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HP's data warehouse dandy comes out of the closet

CEO and CIO gang up on Teradata

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HP's homegrown attack against Teradata and IBM has appeared in its full glory. Customers of large sizes can now purchase the Matrix-sounding Neoview “data warehouse platform.”

Don't let the jargon fool you. The data warehouse play simply combines some of HP's own software with its Itanium-based Integrity servers and NonStop boxes acquired through the purchase of Compaq (Tandem). The software/hardware pairing lets customers monitor a wide variety of detailed information often related to their goods produced, sold and purchased. Such technology doesn't come cheap, making large businesses the most interested in Neoview-like kit.

The Register broke the Neoview back story last November after discovering the technology on HP's website. The company refused to say much about Neoview at the time, other than to confirm that a few customers were trying it out.

Neoview proves particularly interesting given the background of HP's CEO Mark Hurd and its CIO Randy Mott. Hurd used to run NCR's Teradata division – seen as the leader in the data warehouse game, and Mott proved one of Hurd's largest customers when he ran the IT organizations of Wal-Mart and then Dell.

Now HP wants to horn in on Teradata's turf and give competitive product from IBM a go as well.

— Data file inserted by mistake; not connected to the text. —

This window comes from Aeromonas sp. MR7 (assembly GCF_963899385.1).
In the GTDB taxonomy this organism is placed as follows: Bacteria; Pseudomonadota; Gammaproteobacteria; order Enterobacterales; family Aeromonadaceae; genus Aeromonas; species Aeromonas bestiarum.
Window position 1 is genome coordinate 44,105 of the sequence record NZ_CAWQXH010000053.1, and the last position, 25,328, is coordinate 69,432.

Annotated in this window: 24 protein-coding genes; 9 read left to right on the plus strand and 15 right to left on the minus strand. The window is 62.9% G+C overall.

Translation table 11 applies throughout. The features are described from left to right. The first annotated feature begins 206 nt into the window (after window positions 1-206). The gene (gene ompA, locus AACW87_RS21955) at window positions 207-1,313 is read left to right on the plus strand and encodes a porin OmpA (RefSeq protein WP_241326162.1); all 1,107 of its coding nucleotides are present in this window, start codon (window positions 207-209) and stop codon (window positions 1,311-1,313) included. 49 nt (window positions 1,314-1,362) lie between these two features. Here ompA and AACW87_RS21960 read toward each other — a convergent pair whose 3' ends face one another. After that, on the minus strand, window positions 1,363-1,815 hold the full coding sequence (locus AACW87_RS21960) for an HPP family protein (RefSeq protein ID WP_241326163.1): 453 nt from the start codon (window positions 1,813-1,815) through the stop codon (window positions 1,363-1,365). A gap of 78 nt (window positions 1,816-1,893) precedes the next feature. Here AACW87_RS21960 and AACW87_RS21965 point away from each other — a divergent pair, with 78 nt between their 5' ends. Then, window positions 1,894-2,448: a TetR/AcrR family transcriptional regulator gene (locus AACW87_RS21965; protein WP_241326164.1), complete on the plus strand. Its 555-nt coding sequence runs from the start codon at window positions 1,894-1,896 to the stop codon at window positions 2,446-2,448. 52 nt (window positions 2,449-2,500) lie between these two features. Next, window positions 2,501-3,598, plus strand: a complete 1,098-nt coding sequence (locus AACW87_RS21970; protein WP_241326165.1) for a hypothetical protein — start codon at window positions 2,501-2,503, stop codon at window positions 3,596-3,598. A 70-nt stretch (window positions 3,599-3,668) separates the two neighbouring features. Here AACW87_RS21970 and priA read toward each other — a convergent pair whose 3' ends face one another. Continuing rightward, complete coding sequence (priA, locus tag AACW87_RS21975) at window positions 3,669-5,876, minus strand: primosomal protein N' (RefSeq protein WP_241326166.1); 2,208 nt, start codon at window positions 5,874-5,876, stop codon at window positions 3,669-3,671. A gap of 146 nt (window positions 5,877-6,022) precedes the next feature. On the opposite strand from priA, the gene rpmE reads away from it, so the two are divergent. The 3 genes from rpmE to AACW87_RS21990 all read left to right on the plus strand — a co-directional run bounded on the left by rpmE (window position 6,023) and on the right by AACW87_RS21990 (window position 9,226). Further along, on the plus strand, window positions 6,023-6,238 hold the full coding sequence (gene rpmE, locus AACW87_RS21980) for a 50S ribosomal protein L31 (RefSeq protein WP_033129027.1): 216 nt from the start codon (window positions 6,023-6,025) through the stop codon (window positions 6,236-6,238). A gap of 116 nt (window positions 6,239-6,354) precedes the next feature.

Who's the first major Neoview customer? HP, of course.

“We are implementing it internally,” said Deborah Nelson, a SVP at HP.

HP also revealed India's Bank of Baroda and retailer Bon-Ton Stores as customers.

The Neoview technology relies on a wide range of HP products. The company recommends that its Itanium-based rx2620 servers work as the main query and database processing centers. Customers will require anywhere from 8 to 128 servers, according to HP.

On the back end, the Itanium kit connects to StorageWorks Fibre Channel arrays and some x86-based ProLiant boxes that host the Neoview Loader software.

How much does all this magic cost?

“There's a range of pricing,” Nelson said.

We thought so.

You're welcome to view HP's whole Neoview pitch here.

Wal-Mart has long heralded its Teradata-based data warehouse as some kind of secret sauce that makes sure China starts cranking out more coffee makers the minute supply runs low in Topeka. Dell tells a similar story.

Teradata's success has prompted NCR to spin out the division as a separate company.

IBM has enjoyed decent data warehousing sales as well.

HP's full-fledged entry into the data warehousing game was inevitable given Hurd and Mott's experience with the technology. The vendor has the hardware and services needed to make serious margins off the large customers that have interest in this type of thing. The big boys know that.

We, however, remain curious about HP's software here. Nelson reckons that HP coders have been hammering away on the Neoview applications for years. That said, it's the software piece that remains untested in the market just yet. ®

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